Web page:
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Close-up of eye of large spotted cat with mountain background

The Snow Leopard

Peter Matthiessen’s classic memoir, “The Snow Leopard,” chronicles Matthiessen’s journey with renowned wildlife biologist George Schaller into the remote mountains of Nepal, where Schaller set out to study the mating behavior of Himalayan blue sheep. This gritty pair of adventurers also hoped to catch a glimpse of the rare and elusive snow leopard—an endangered wild cat native to central Asia who still finds limited refuge in some of the harshest alpine terrain on the planet. Matthiessen’s book begs the question: What does it actually mean to SEE a snow leopard? Photo: Snow Leopard Trust

Man with short hair and glasses smiles next to a huge, white wolf on a rooftop against backdrop of a large, elegant brick building.

Deep Rewilding

Dr. Bill Lynn, research scientist and thought-leader in the field of ethics and sustainability, is especially passionate about human-animal relations. Through his teachings, writings, and presentations, Bill explores the complicated ethical terrain surrounding our co-existence with wolves and other wildlife, deeply probing the difficult questions of why and how we should care for nature and society. In this essay, Bill urges conservationists to think beyond the fundamental science of rewilding and reconnect with its ethical roots. Photo: J. Henry Fair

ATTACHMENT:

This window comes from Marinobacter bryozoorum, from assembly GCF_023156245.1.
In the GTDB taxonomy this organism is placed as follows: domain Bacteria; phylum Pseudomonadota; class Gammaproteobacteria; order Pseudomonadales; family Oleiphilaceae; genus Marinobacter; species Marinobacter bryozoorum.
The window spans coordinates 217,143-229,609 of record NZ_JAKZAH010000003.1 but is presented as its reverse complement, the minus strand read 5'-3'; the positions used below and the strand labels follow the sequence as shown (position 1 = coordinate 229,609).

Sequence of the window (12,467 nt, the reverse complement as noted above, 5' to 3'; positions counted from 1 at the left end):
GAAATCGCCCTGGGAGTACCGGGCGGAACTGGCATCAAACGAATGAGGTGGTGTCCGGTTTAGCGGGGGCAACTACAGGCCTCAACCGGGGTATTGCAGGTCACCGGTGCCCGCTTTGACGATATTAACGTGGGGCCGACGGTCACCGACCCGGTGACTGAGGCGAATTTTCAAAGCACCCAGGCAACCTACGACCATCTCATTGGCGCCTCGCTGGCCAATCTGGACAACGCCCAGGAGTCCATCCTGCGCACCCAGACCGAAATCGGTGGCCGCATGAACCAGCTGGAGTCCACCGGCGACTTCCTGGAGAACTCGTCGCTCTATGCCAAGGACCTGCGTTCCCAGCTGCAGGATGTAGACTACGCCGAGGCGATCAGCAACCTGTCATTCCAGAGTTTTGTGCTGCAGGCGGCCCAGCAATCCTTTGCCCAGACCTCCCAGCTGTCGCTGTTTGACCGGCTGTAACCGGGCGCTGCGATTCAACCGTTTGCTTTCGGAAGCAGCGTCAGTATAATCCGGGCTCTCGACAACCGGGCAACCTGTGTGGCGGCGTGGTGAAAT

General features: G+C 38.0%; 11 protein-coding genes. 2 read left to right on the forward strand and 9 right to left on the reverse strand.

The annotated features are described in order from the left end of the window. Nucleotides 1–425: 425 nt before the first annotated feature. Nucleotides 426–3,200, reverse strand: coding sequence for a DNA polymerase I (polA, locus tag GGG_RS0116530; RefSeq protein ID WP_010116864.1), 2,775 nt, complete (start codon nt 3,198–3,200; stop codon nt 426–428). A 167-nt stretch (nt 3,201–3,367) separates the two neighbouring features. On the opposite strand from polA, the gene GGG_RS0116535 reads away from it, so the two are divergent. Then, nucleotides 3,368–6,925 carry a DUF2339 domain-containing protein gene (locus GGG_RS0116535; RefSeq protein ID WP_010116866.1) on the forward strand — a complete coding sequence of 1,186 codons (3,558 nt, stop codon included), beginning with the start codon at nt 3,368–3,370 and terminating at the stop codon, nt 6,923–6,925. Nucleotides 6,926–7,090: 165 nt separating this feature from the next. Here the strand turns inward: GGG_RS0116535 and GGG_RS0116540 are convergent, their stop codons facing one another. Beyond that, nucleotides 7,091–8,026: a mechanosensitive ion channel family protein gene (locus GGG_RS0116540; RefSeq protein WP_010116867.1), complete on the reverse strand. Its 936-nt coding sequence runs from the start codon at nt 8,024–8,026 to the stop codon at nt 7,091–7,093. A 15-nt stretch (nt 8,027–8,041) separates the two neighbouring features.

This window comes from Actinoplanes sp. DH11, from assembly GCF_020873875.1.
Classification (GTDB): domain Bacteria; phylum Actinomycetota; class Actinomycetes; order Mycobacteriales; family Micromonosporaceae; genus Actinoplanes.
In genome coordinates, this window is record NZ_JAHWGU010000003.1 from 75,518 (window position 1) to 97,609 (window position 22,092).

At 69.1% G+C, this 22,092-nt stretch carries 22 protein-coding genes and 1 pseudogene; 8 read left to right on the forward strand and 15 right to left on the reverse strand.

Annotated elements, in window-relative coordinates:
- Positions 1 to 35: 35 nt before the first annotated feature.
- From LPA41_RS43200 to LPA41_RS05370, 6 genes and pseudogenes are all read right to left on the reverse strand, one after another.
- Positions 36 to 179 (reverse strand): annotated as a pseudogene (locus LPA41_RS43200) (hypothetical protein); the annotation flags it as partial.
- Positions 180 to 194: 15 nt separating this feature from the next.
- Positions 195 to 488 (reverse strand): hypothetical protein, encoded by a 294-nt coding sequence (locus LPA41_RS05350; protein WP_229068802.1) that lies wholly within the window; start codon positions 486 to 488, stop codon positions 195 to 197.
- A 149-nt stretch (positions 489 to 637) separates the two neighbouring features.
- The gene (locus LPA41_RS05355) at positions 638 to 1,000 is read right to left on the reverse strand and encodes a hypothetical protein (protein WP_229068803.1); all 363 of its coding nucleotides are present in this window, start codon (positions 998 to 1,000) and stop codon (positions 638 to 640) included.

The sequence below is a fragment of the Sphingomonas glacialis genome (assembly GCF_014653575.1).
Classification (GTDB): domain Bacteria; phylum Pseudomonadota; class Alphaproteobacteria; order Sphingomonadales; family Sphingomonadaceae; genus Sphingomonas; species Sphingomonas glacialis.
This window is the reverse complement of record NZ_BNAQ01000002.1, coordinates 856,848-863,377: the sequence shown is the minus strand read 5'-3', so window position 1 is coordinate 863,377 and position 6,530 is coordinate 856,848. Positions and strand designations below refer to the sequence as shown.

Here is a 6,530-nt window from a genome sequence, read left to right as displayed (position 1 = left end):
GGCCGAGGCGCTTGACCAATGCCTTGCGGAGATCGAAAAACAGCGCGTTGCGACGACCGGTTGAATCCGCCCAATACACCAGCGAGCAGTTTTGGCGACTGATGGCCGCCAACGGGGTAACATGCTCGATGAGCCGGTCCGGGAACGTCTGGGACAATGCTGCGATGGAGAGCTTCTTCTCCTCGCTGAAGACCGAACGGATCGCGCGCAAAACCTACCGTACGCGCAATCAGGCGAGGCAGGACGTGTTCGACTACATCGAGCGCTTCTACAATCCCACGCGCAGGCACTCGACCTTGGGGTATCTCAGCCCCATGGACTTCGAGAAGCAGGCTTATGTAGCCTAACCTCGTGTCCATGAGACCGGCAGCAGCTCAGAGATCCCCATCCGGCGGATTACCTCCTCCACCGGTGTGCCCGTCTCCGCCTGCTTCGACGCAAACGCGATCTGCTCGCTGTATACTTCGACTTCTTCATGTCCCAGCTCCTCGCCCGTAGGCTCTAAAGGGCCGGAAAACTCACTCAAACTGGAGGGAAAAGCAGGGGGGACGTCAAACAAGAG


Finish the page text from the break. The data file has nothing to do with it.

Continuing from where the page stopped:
In this black and white photo, a man sits at a table. Both elbows are propped up on the table and both hands are raised. The man looks at the camera; he is wearing a black suite.

Remembering Martin Luther King, Jr.’s Impact on Our Interconnected World

Dr. Martin Luther King, Jr., best remembered for his life-changing work and speeches on civil rights, understood the interconnected nature of existence. Only with a global perspective and a common understanding that our shared Earth should be protected can we honor Dr. King’s legacy and take the steps to preserve the planet for future generations. Photo: Dick DeMarsico, World Telegram staff photographer

A grizzly bear walks across a meadow covered with flowers.

Trusting Wildness But Not Us

To bridge the divide between Yellowstone and Glacier national parks, grizzly bears must reckon with roads, housing developments, agriculture and private property rights. The way things are going, these bears will likely face these obstacles without protections under the ESA. We must demand that our elected officials protect what is left of the ESA. Photo: William C. Gladish